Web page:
The Benefits of Quitting

Quitting has a bad reputation.

There are so many cool activities you can pursue on Earth. But if you quit one, we view the person negatively.

What gives?

In this article, I’m going to present the case for why quitting is actually quite a good thing.

You Can’t Like What You Don’t Know

How do you know if you’re going to like something?

You have to try it.

In order to try something new though, you have to risk you eventually won’t like it. In other words, you have to risk that you will eventually quit.

It’s a dilemma though.

Because why would we try new things when we would be labelled a quitter?

Yet don’t ever stop for a second and ask…

“Is it okay to quit?”

The answer is yes.

Because we’re all quitters.

You couldn’t possibly do every activity you’ve ever started. It would logistically be impossible.

For example…

School. 

Some people quit school after they graduate high school. Others after they graduate college. And further, some quit school after they finish their graduate schools.

We have landmarks, of course. Finishing 12th grade in the United States is known as “completing” high school. Finishing your senior year of college is “completing” college. We arbitrarily have designated periods of time. Afterward, it’s become socially acceptable to quit that journey. 

“But wait, they didn’t quit, they completed their degree!”

A person who no longer attends school has quit it. (Don’t believe me? Here’s the dictionary definition: “quit (v.): leave (a place), usually permanently.”)

And that’s okay.

Quitting Makes You Worldly

Quitting a lot of different activities means you’ve tried a lot of stuff. And trying new stuff allows you to see the world in a new way. It allows you to be more empathetic to others.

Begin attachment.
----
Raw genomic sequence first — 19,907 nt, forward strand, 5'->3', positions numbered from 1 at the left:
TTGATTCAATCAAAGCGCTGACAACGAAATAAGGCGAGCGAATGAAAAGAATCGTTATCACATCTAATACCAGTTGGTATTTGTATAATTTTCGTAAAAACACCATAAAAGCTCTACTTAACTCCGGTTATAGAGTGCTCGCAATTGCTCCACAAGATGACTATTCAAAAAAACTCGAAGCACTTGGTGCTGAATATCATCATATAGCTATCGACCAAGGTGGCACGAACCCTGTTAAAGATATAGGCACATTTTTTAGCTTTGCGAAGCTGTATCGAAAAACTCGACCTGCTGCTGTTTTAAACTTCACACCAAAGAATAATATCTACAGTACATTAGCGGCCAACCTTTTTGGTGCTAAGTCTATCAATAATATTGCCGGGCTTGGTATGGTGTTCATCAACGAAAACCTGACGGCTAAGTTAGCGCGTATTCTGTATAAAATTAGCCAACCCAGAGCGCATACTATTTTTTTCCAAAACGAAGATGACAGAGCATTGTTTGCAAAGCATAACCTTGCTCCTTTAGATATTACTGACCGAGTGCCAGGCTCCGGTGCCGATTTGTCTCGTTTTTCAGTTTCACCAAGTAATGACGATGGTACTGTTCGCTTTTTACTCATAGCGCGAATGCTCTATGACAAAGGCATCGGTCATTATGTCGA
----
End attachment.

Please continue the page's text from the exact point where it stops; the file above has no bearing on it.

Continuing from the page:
It allows you to make connections with others you otherwise might not have been able to relate to.

Quitting Allows You To Explore Other Options

There is an infinite amount of options available to us.

We might see a new project and think to ourselves… “Wow, I’d love to do that.”

Well, we often can’t do that if we keep everything on our current plate. We need to explore a different option.

Quitting Means Less On Your Plate

How can having less on your plate help you?

It means you’ll have more mental bandwidth to explore what you actually want to explore.

So Should You Quit?

Maybe.

Although quitting can be beneficial, there is a fine line. Some questions I’ve used to help guide me in the past:

  • Have I tried this activity for at least 90 days? For whatever reason, I’ve found 75-100 days to be a good test for seeing a new hobby/activity/project through. This gives you a short enough time to test it out, suck a little bit at it, and get better. If you’re trying it for less, you’re probably not giving the habit enough time.
  • Am I just being lazy? Sometimes we’re quitting because we just don’t want to do the work. That’s the Resistance that Steven Pressfield talks about in The War of Art.
  • Does this activity serve my ultimate purpose? If you have a purpose or mission, you can put the habit or activity in the context of the mission. This will help you figure out if you want to do it.

Quitting isn’t always a bad thing. If we can ask ourselves these questions before quitting, we just may be better off.

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